Fans should stick with team for entire game

The late Yogi Berra, former catcher for the New York Yankees who passed away Sept. 22 of this year, once said, “It ain’t over till it’s over.”

For athletes, it is a good feeling to look up in the stands and see hundreds of fans cheering them on to victory.

However, when fans begin to file out after their team is losing late in the game, it can be discouraging.

Since UNA had a bye week from football Sept. 19, I watched a few college football games, including the University of Alabama versus the University of Mississippi. I noticed when Alabama got down 30-10 late in the third quarter, fans were already leaving.

As the crowd started to look spotty, the Crimson Tide made a fourth quarter surge to bring it within one possession but came up just short in the end, losing 43-37.

As a Spurs fan, I also recall the 2013 NBA Finals between the Spurs and Heat. In Miami, the Spurs were up five points with less than a minute to go. It appeared the Spurs would win the finals, and Heat fans left early.

Unfortunately for the fans that left, the Heat came back and tied the game, eventually winning in overtime to force game seven.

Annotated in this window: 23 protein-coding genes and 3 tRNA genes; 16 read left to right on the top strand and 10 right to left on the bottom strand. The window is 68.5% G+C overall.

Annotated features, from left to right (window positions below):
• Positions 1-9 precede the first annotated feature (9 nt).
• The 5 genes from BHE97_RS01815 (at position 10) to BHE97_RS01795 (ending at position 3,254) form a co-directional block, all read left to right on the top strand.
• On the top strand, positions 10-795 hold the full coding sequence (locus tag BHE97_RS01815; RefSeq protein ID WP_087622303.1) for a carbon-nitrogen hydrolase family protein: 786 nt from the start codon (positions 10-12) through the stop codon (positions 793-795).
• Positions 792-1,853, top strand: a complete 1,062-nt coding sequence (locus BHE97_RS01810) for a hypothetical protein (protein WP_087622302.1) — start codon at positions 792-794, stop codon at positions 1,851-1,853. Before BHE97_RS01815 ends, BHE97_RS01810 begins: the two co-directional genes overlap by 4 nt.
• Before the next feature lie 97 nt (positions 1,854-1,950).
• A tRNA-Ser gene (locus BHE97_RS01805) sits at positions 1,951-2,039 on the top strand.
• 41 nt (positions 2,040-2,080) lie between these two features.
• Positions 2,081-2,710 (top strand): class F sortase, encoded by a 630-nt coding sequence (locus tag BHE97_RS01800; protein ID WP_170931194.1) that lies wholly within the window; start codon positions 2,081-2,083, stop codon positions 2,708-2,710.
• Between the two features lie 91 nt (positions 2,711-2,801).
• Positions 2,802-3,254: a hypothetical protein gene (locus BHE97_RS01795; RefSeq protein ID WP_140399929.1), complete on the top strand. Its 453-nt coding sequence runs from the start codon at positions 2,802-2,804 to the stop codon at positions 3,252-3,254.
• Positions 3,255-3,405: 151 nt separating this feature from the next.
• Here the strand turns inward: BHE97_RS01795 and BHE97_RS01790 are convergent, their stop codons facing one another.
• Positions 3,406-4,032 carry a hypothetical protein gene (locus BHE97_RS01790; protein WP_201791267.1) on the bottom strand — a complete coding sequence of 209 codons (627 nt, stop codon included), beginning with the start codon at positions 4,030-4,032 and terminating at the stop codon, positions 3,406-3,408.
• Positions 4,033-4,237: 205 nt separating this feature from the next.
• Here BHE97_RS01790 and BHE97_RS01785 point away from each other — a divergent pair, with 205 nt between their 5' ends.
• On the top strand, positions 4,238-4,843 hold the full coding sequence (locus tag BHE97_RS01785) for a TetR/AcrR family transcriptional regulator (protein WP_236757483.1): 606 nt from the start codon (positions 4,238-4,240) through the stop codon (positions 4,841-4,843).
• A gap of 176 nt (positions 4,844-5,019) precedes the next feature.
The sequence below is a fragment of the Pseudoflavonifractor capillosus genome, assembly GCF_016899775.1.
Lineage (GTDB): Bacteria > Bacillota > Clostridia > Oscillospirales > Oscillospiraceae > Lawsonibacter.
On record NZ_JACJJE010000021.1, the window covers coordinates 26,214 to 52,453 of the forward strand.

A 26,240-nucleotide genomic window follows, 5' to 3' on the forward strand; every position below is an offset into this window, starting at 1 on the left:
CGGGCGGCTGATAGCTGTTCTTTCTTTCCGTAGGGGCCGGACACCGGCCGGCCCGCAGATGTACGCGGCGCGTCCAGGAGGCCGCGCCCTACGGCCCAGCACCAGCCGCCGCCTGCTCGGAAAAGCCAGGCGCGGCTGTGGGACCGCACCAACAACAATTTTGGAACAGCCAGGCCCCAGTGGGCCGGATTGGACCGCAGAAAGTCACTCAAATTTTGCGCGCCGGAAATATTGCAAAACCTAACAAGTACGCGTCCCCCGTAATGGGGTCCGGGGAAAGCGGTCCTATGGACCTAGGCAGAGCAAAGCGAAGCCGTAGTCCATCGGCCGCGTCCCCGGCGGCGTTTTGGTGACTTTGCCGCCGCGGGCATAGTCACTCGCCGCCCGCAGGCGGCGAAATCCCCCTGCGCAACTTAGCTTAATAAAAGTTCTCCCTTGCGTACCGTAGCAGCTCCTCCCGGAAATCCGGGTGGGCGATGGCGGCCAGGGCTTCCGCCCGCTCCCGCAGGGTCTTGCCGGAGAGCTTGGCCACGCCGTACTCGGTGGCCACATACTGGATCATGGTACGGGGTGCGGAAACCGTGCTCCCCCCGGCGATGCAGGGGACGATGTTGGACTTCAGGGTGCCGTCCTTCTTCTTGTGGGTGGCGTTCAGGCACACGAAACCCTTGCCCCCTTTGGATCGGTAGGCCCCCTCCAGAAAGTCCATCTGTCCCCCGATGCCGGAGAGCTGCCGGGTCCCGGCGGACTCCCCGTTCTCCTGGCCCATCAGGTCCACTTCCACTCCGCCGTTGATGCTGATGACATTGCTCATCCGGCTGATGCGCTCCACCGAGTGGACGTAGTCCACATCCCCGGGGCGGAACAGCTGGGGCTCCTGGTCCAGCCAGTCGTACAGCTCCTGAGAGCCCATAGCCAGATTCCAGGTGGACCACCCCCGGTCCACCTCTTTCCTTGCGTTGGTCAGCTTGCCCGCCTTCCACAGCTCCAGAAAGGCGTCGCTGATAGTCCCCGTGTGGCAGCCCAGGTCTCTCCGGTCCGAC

In both examples, the fans thought their beloved team had already lost, and they missed the best part of the game.

In the process, the athletes who spent hours preparing to play more than likely noticed the fans leaving because they thought the game was over. As a former athlete, I can say seeing that is discouraging.

When leaving a sporting event, consider your motive. Are you giving up on your team, or are you really “beating traffic” as some might say?

UNA Athletic Director Mark Linder said when he sees fans give up on their team, it bothers him.

Linder said UNA does a great job of drawing in large crowds to every sporting event. Research conducted by the NCAA confirms UNA is consistently in the top five nationally in average attendance among Division II schools year in and year out.

I believe UNA has the best fan base in all of Division II. Seeing the majority of fans wearing purple and gold on campus rather than crimson and white or blue and orange is encouraging.

Some games fall on a school night, where students have to wake up early, which is understandable. Emergencies happen. Life happens. Although, there is a difference in leaving due to those factors and leaving because you think the game is over.

Linder said it best when it comes to supporting your favorite team.

“There are a lot of factors as to why people leave early, but I would encourage anyone coming to a game to stay as long they can. That means a lot to our athletes.”